"class": "button",
                "required_job": "silent_woods:jobs:lamplighter",
                "required_job_text": "i18n(",
                "icon": "/silent_woods/jobs/lamplighter/images/lamplighter_menu_icon.png",
                "menu_action": "show_crafter_ui",
                "hotkey_action": "craft:lamplighter"

    We add a key for our new job, a localized "name" and "description" for the tooltip, a CSS "class" (normally the same than the one that we copied), a "required_job" which is the alias of our crafter preceded by our mod's namespace plus a colon, a localized "required_job_text" which will be displayed in the tooltip when the player hasn't promoted anyone to our crafting job yet, a path to an "icon" to display for the menu item, "menu_action" : "show_crafter_ui" (which will make it so that clicking in the button will open our crafter's workshop), and "hotkey_action" which will point to a hotkey from hotkeys.json so that players can bind keys to open our crafter's workshop with them.

    Mind that if we add a hotkey action here we'll have to add a mixinto to stonehearth/data/hotkeys.json and add the action there too.

    icon Make sure to create a recipe for another crafter for your talisman to be obtainable in the game, or make it obtainable in some other way.

  10. Finally we can test our new crafting job in the game and make sure that everything works as expected.

    You can either stamp the required talisman with the Item Stamper debugtool and promote the hearthlings via the promotion UI, or make another crafter craft the talisman if you made a recipe for it, etc.

    You can also promote them with the default console if you have the debugtools mod enabled, e.g.:

      promote_to silent_woods:jobs:lamplighter

    And then check if the workshop UI looks fine and the recipes can be crafted, etc.

Using SHED

Disclaimer: These steps refer to creating a crafting job using SHED at the time that this page was written.

  • First we'll need to clone a job node from the stonehearth mod (for example, 'jobs:carpenter').

  • Right-click on it and click on 'Clone!'. Select your mod as the Target mod for the clone, and type the name of your crafter in the replacement text box.

  • Click on clone and review the dependencies. Uncheck the alias for the controller (your_mod:class:your_job) since it would be created inside the aliases node, which is something that we don't want. Click on 'Accept'.

  • Once SHED refreshes the view, look for the controllers node of the stonehearth mod and find (for example) the 'class:carpenter' node. Clone it replacing carpenter with the name of your custom job, but uncheck the Lua file, since we already cloned it in the previous step.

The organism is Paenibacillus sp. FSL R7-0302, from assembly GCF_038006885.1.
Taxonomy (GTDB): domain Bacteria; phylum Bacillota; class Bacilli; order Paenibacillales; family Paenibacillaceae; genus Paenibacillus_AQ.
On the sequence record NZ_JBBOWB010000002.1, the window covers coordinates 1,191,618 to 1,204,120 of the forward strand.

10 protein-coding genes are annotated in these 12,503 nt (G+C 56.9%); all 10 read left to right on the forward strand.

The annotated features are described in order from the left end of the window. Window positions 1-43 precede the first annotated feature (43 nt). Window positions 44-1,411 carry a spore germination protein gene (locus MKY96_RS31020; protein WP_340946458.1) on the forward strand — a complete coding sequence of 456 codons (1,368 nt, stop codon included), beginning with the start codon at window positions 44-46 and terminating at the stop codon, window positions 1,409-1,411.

This will make it so that the alias of the controller is cloned into the "controllers" section of your manifest, which is what we want.

  • Select the node of your cloned job and start editing the files:

    • Edit the "alias", "controller", "talisman_uri" and any other fields with aliases so that they point to your mod's manifest. If SHED detects the file that they point to, it will highlight them in light green.
    • Edit the paths to the images of the perks so that they're correct. For crafting jobs, if you're going to reuse the icons from the stonehearth mod you can rewrite them as absolute paths (remove the last parenthesis and edit the first part of the path to be /stonehearth/jobs/common).
    • Save the changes.
  • You'll have noticed that the recipes index hasn't been cloned. We have to clone it separately like we did for the controller alias.

    • Search for the 'recipes' node under the 'jobs:carpenter' node of the stonehearth mod, right-click on it, and click on 'Clone'.

      icon For easier cloning, you can try with the engineer recipe list, which has less items and will be easier to edit.

    • In the clone dialog, set the Target mod to your mod.

    • Set the replacement text for 'recipes' to 'recipes' and add a new replacement text with the + button, to replace carpenter with the name of your job (or engineer instead of carpenter if you cloned that one). This is so that the path of the cloned recipes list matches the path of our new job.

    • Now click on 'Clone!'. In the preview window, click on 'Uncheck All', since it's trying to clone all the produced items and we don't want that.

    • Check only the path for the recipes.json file (make sure it points to the folder where your cloned job is) and if you want to, clone one recipe JSON file too (for example, the one for the workbench, but don't clone its alias since we already have that from some steps above). Click on 'Accept'.

  • After SHED refreshes, go back to your cloned job file and edit the path of the recipes list so that it points to your mod. SHED might hang for a couple seconds when editing file paths, but hopefully it shouldn't be too bad. Now you must go to File -> Reload so that the recipe list gets detected in the tree view. Be patient.

  • Now you can click on your cloned recipes node, delete the contents under all the "recipes" entries (you can leave the categories if you want to reuse them or add your custom ones). If you cloned the recipe of the workbench a couple steps above, you should see it highlighted in green now, and recognized by SHED in the tree view.

  • Finally, keep editing the models, data, etc. like mentioned in the guide above until your cloned job is ready for testing. You can use the 'Localize This File' button to try auto-localizing your JSON files (mind that for some files it might not work). The UI files for the workshop will have to be added to the manifest outside of SHED, like all the mixintos.